It has been known in the Mac world for a while that Adobe’s Flash on the Mac is woefully inadequate when compared to the Windows version. It has been described as buggy, slow, and horrendous. From my own experience, using Flash on any portable Mac has never been a very good experience. Take for instance when I run a YouTube video, the processor pegs itself at 100% and sometimes even higher; meaning that it’s using more than one core, leaving absolutely nothing for everything else to use. This is completely unacceptable for most Mac users. Well, things may get a bit better for us Mac owners.
It appears as though Apple has opened up an API that will allow access to H.264 hardware decoding on some Nvidia Chips. This is great news for both Adobe, which can use the new API for off-loading some of the difficult video codec functions to the much faster Graphics card, and other developers who need the extra umphf. More specifically, applications like Handbrake could use the API for transcoding video.
The exposure of this API will mean that those with specific Nvidia Graphics cards can take advantage of having more standard CPU processing power for their applications. Now, there are some limitations. Most importantly, which graphics cards can handle the API. The list includes:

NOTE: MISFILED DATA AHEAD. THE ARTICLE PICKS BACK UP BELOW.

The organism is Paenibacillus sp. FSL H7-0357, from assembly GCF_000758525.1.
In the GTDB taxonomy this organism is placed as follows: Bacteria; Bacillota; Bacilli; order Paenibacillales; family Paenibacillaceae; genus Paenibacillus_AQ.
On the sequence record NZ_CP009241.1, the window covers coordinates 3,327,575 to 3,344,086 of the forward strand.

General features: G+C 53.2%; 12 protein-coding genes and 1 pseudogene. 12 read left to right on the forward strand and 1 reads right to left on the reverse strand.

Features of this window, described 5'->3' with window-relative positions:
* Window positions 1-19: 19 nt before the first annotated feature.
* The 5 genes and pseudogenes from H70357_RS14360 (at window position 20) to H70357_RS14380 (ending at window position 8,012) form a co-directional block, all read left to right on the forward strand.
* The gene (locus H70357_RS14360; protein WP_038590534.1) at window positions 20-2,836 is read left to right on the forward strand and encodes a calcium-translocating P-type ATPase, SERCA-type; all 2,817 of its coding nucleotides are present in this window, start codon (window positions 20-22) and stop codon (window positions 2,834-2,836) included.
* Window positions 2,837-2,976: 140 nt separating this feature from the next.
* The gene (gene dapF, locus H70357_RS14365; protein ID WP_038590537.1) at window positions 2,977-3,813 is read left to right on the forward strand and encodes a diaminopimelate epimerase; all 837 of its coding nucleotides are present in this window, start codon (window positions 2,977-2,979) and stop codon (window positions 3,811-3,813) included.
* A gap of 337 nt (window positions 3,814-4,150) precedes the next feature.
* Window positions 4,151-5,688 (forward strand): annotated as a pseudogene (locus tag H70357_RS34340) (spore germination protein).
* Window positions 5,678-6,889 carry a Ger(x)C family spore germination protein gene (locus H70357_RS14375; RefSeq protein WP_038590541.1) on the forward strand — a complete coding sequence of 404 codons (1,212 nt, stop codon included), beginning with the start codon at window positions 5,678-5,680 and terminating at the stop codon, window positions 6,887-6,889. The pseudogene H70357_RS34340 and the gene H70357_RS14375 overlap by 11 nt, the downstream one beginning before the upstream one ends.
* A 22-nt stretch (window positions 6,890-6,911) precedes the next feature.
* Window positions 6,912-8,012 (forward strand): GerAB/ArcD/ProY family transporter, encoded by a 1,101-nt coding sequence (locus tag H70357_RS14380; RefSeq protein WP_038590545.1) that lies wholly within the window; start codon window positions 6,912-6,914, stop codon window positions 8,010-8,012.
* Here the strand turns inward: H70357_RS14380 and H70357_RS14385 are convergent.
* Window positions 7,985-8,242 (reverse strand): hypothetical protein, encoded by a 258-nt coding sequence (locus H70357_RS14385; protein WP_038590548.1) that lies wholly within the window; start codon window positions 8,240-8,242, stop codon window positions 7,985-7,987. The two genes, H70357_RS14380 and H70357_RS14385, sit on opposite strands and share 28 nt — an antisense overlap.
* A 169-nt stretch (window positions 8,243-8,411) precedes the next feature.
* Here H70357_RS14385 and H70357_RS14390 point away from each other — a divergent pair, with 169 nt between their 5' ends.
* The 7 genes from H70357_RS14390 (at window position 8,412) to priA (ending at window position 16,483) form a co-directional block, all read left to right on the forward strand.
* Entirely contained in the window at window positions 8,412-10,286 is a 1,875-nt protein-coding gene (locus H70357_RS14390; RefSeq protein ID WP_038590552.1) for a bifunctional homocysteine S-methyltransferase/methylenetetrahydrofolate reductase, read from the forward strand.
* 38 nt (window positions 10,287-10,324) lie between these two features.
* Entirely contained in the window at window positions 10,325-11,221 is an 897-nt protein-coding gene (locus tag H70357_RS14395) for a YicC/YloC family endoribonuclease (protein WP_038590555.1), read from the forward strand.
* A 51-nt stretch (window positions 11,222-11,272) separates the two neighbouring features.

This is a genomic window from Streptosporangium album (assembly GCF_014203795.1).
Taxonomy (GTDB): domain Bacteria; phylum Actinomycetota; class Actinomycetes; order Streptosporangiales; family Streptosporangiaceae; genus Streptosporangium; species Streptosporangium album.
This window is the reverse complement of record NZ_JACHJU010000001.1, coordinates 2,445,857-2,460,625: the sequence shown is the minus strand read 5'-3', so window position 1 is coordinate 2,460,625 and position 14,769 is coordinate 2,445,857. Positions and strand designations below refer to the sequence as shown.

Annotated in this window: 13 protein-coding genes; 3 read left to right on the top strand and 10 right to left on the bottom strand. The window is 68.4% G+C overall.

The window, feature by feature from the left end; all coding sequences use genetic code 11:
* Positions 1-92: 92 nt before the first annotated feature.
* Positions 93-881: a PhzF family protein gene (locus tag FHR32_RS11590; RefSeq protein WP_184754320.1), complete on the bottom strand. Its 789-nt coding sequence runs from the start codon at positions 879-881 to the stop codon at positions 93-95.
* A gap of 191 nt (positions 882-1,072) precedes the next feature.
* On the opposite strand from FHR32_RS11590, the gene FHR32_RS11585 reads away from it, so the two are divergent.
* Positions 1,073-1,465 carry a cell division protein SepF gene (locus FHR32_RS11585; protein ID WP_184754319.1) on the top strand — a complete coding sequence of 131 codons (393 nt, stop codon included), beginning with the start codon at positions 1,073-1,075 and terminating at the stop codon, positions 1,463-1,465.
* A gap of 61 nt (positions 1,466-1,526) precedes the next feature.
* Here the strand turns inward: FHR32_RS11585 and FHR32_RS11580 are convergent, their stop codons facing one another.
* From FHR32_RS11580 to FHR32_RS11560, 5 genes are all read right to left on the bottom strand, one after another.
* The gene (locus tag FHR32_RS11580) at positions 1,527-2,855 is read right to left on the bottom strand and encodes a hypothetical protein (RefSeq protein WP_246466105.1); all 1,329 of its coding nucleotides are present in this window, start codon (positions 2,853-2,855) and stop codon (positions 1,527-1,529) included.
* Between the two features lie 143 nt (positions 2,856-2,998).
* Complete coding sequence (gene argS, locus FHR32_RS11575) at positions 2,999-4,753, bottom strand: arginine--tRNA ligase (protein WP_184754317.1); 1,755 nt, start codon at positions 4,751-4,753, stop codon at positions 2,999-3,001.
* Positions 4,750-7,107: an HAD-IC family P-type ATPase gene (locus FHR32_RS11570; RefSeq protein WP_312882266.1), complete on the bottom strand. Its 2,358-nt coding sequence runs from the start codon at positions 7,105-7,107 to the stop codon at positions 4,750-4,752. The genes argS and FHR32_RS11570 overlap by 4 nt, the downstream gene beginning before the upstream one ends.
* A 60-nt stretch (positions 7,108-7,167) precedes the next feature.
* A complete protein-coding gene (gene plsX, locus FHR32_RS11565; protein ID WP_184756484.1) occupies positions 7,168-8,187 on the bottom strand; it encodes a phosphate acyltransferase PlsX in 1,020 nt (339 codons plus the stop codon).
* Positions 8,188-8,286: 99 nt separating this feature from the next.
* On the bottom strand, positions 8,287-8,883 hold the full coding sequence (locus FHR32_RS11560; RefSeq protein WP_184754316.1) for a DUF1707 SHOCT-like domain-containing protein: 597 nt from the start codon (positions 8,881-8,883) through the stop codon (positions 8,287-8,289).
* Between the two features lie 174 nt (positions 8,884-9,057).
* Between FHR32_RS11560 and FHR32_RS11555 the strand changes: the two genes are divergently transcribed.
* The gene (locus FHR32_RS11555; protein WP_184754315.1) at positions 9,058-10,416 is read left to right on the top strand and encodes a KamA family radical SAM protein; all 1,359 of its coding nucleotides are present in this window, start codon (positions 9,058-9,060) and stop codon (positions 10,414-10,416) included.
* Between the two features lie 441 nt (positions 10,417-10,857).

- Nvidia Geforce 9400M
- Nvidia 320M (in the latest 13″ MacBook Pros)
- Nvidia GT 330M (in the latest 15″ and 17″ MacBook Pros)
This covers most of the newer computers, including the Mac Minis, iMacs, MacBooks and MacBook Pros. However, this does leave older machines, like those running any ATI graphics card, out of the loop. Additionally, if you’re not running Snow Leopard you will not get any performance boost.
Adobe states that there will be an update after their next update to Flash, 10.1, which is slated in the next couple of months. I hope that more developers of applications like Handbrake will be taking advantage of this new API because it will just be a better experience for everybody if applications utilize the newer technology.
Article Source: Ars Technica.
Image Source: Adobe, Apple